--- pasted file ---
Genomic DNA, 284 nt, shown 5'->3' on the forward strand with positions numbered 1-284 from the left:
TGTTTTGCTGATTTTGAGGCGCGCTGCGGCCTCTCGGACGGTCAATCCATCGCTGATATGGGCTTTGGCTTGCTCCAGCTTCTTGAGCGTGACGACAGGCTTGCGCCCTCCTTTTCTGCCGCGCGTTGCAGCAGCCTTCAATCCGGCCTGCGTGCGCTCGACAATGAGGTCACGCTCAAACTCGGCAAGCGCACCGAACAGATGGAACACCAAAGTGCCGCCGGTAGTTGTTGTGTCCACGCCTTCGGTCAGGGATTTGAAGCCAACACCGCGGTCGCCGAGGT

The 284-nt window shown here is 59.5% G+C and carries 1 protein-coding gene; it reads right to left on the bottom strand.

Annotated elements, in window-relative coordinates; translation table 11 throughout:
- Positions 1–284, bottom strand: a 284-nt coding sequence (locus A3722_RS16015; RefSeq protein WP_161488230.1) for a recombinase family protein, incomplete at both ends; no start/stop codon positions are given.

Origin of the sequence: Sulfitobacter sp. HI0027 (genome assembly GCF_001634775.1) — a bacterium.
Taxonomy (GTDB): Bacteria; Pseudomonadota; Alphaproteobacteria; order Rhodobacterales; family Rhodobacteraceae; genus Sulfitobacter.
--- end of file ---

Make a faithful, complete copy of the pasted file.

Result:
Genomic DNA, 284 nt, shown 5'->3' on the forward strand with positions numbered 1-284 from the left:
TGTTTTGCTGATTTTGAGGCGCGCTGCGGCCTCTCGGACGGTCAATCCATCGCTGATATGGGCTTTGGCTTGCTCCAGCTTCTTGAGCGTGACGACAGGCTTGCGCCCTCCTTTTCTGCCGCGCGTTGCAGCAGCCTTCAATCCGGCCTGCGTGCGCTCGACAATGAGGTCACGCTCAAACTCGGCAAGCGCACCGAACAGATGGAACACCAAAGTGCCGCCGGTAGTTGTTGTGTCCACGCCTTCGGTCAGGGATTTGAAGCCAACACCGCGGTCGCCGAGGT

The 284-nt window shown here is 59.5% G+C and carries 1 protein-coding gene; it reads right to left on the bottom strand.

Annotated elements, in window-relative coordinates; translation table 11 throughout:
- Positions 1–284, bottom strand: a 284-nt coding sequence (locus A3722_RS16015; RefSeq protein WP_161488230.1) for a recombinase family protein, incomplete at both ends; no start/stop codon positions are given.

Origin of the sequence: Sulfitobacter sp. HI0027 (genome assembly GCF_001634775.1) — a bacterium.
Taxonomy (GTDB): Bacteria; Pseudomonadota; Alphaproteobacteria; order Rhodobacterales; family Rhodobacteraceae; genus Sulfitobacter.